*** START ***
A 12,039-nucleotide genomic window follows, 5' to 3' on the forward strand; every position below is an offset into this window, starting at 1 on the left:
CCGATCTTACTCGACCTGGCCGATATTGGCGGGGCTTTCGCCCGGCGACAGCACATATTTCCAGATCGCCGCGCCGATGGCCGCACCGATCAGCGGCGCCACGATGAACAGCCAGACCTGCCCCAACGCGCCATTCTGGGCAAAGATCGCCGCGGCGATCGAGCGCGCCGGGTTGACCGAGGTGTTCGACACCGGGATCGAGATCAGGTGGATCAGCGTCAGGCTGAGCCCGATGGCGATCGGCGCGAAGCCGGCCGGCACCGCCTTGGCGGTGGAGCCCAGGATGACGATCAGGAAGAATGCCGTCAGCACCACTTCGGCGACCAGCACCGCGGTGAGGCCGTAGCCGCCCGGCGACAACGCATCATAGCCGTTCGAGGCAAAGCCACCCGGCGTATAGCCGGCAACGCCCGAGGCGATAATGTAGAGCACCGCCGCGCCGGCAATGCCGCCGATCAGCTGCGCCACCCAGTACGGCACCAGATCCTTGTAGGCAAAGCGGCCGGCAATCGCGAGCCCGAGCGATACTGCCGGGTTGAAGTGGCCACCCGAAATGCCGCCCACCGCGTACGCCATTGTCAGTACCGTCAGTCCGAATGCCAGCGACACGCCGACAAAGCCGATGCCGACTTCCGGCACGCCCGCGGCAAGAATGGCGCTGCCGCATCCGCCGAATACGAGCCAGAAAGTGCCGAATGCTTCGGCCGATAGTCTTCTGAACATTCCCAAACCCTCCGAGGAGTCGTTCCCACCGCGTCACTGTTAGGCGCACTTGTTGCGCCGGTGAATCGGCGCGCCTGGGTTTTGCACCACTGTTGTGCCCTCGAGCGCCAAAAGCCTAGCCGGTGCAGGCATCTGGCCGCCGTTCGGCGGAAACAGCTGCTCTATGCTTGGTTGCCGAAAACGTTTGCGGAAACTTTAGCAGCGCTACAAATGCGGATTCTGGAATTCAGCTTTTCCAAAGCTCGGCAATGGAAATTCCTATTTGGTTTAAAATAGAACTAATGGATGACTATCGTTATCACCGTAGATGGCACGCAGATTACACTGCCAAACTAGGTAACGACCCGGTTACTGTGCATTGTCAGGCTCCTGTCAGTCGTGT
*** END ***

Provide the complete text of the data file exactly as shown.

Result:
A 12,039-nucleotide genomic window follows, 5' to 3' on the forward strand; every position below is an offset into this window, starting at 1 on the left:
CCGATCTTACTCGACCTGGCCGATATTGGCGGGGCTTTCGCCCGGCGACAGCACATATTTCCAGATCGCCGCGCCGATGGCCGCACCGATCAGCGGCGCCACGATGAACAGCCAGACCTGCCCCAACGCGCCATTCTGGGCAAAGATCGCCGCGGCGATCGAGCGCGCCGGGTTGACCGAGGTGTTCGACACCGGGATCGAGATCAGGTGGATCAGCGTCAGGCTGAGCCCGATGGCGATCGGCGCGAAGCCGGCCGGCACCGCCTTGGCGGTGGAGCCCAGGATGACGATCAGGAAGAATGCCGTCAGCACCACTTCGGCGACCAGCACCGCGGTGAGGCCGTAGCCGCCCGGCGACAACGCATCATAGCCGTTCGAGGCAAAGCCACCCGGCGTATAGCCGGCAACGCCCGAGGCGATAATGTAGAGCACCGCCGCGCCGGCAATGCCGCCGATCAGCTGCGCCACCCAGTACGGCACCAGATCCTTGTAGGCAAAGCGGCCGGCAATCGCGAGCCCGAGCGATACTGCCGGGTTGAAGTGGCCACCCGAAATGCCGCCCACCGCGTACGCCATTGTCAGTACCGTCAGTCCGAATGCCAGCGACACGCCGACAAAGCCGATGCCGACTTCCGGCACGCCCGCGGCAAGAATGGCGCTGCCGCATCCGCCGAATACGAGCCAGAAAGTGCCGAATGCTTCGGCCGATAGTCTTCTGAACATTCCCAAACCCTCCGAGGAGTCGTTCCCACCGCGTCACTGTTAGGCGCACTTGTTGCGCCGGTGAATCGGCGCGCCTGGGTTTTGCACCACTGTTGTGCCCTCGAGCGCCAAAAGCCTAGCCGGTGCAGGCATCTGGCCGCCGTTCGGCGGAAACAGCTGCTCTATGCTTGGTTGCCGAAAACGTTTGCGGAAACTTTAGCAGCGCTACAAATGCGGATTCTGGAATTCAGCTTTTCCAAAGCTCGGCAATGGAAATTCCTATTTGGTTTAAAATAGAACTAATGGATGACTATCGTTATCACCGTAGATGGCACGCAGATTACACTGCCAAACTAGGTAACGACCCGGTTACTGTGCATTGTCAGGCTCCTGTCAGTCGTGT